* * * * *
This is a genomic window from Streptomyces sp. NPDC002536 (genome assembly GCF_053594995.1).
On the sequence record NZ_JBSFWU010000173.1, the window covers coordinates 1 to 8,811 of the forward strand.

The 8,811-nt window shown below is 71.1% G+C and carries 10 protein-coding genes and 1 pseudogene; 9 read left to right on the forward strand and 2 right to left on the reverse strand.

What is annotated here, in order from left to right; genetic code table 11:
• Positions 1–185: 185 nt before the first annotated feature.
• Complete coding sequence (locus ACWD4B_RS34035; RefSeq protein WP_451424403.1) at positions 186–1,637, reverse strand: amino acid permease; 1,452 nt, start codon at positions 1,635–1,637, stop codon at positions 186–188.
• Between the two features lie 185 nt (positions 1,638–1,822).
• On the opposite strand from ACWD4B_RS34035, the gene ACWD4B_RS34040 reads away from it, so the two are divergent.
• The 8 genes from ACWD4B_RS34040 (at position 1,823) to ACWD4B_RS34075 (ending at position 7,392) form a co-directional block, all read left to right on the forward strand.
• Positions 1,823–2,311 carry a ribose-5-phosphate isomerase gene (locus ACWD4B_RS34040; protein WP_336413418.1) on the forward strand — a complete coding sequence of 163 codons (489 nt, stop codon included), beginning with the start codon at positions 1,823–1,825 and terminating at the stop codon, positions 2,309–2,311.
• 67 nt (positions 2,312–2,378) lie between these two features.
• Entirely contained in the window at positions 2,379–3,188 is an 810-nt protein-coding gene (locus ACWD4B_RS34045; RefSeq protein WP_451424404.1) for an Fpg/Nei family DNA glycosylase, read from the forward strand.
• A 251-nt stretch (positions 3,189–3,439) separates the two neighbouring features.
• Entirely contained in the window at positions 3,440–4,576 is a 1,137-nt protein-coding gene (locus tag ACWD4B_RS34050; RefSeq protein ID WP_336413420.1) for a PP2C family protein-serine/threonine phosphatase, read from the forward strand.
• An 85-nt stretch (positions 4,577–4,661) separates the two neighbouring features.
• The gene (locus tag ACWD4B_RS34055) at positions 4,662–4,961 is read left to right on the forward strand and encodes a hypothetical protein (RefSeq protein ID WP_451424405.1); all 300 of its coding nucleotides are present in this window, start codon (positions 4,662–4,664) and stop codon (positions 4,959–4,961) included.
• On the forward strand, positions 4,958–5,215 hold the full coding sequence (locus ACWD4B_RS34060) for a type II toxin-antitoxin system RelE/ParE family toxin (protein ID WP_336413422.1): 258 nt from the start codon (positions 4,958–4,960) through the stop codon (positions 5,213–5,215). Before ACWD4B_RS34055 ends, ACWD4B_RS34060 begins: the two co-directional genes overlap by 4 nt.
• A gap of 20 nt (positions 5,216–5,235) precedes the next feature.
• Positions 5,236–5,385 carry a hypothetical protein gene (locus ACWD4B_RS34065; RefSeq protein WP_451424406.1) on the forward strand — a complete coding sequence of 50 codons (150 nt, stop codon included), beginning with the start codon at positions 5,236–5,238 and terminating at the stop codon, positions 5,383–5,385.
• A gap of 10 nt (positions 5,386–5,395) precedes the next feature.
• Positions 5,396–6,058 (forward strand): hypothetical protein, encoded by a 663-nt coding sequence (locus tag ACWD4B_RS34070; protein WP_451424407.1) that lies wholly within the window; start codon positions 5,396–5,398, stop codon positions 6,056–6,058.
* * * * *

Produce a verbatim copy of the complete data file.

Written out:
This is a genomic window from Streptomyces sp. NPDC002536 (genome assembly GCF_053594995.1).
On the sequence record NZ_JBSFWU010000173.1, the window covers coordinates 1 to 8,811 of the forward strand.

The 8,811-nt window shown below is 71.1% G+C and carries 10 protein-coding genes and 1 pseudogene; 9 read left to right on the forward strand and 2 right to left on the reverse strand.

What is annotated here, in order from left to right; genetic code table 11:
• Positions 1–185: 185 nt before the first annotated feature.
• Complete coding sequence (locus ACWD4B_RS34035; RefSeq protein WP_451424403.1) at positions 186–1,637, reverse strand: amino acid permease; 1,452 nt, start codon at positions 1,635–1,637, stop codon at positions 186–188.
• Between the two features lie 185 nt (positions 1,638–1,822).
• On the opposite strand from ACWD4B_RS34035, the gene ACWD4B_RS34040 reads away from it, so the two are divergent.
• The 8 genes from ACWD4B_RS34040 (at position 1,823) to ACWD4B_RS34075 (ending at position 7,392) form a co-directional block, all read left to right on the forward strand.
• Positions 1,823–2,311 carry a ribose-5-phosphate isomerase gene (locus ACWD4B_RS34040; protein WP_336413418.1) on the forward strand — a complete coding sequence of 163 codons (489 nt, stop codon included), beginning with the start codon at positions 1,823–1,825 and terminating at the stop codon, positions 2,309–2,311.
• 67 nt (positions 2,312–2,378) lie between these two features.
• Entirely contained in the window at positions 2,379–3,188 is an 810-nt protein-coding gene (locus ACWD4B_RS34045; RefSeq protein WP_451424404.1) for an Fpg/Nei family DNA glycosylase, read from the forward strand.
• A 251-nt stretch (positions 3,189–3,439) separates the two neighbouring features.
• Entirely contained in the window at positions 3,440–4,576 is a 1,137-nt protein-coding gene (locus tag ACWD4B_RS34050; RefSeq protein ID WP_336413420.1) for a PP2C family protein-serine/threonine phosphatase, read from the forward strand.
• An 85-nt stretch (positions 4,577–4,661) separates the two neighbouring features.
• The gene (locus tag ACWD4B_RS34055) at positions 4,662–4,961 is read left to right on the forward strand and encodes a hypothetical protein (RefSeq protein ID WP_451424405.1); all 300 of its coding nucleotides are present in this window, start codon (positions 4,662–4,664) and stop codon (positions 4,959–4,961) included.
• On the forward strand, positions 4,958–5,215 hold the full coding sequence (locus ACWD4B_RS34060) for a type II toxin-antitoxin system RelE/ParE family toxin (protein ID WP_336413422.1): 258 nt from the start codon (positions 4,958–4,960) through the stop codon (positions 5,213–5,215). Before ACWD4B_RS34055 ends, ACWD4B_RS34060 begins: the two co-directional genes overlap by 4 nt.
• A gap of 20 nt (positions 5,216–5,235) precedes the next feature.
• Positions 5,236–5,385 carry a hypothetical protein gene (locus ACWD4B_RS34065; RefSeq protein WP_451424406.1) on the forward strand — a complete coding sequence of 50 codons (150 nt, stop codon included), beginning with the start codon at positions 5,236–5,238 and terminating at the stop codon, positions 5,383–5,385.
• A gap of 10 nt (positions 5,386–5,395) precedes the next feature.
• Positions 5,396–6,058 (forward strand): hypothetical protein, encoded by a 663-nt coding sequence (locus tag ACWD4B_RS34070; protein WP_451424407.1) that lies wholly within the window; start codon positions 5,396–5,398, stop codon positions 6,056–6,058.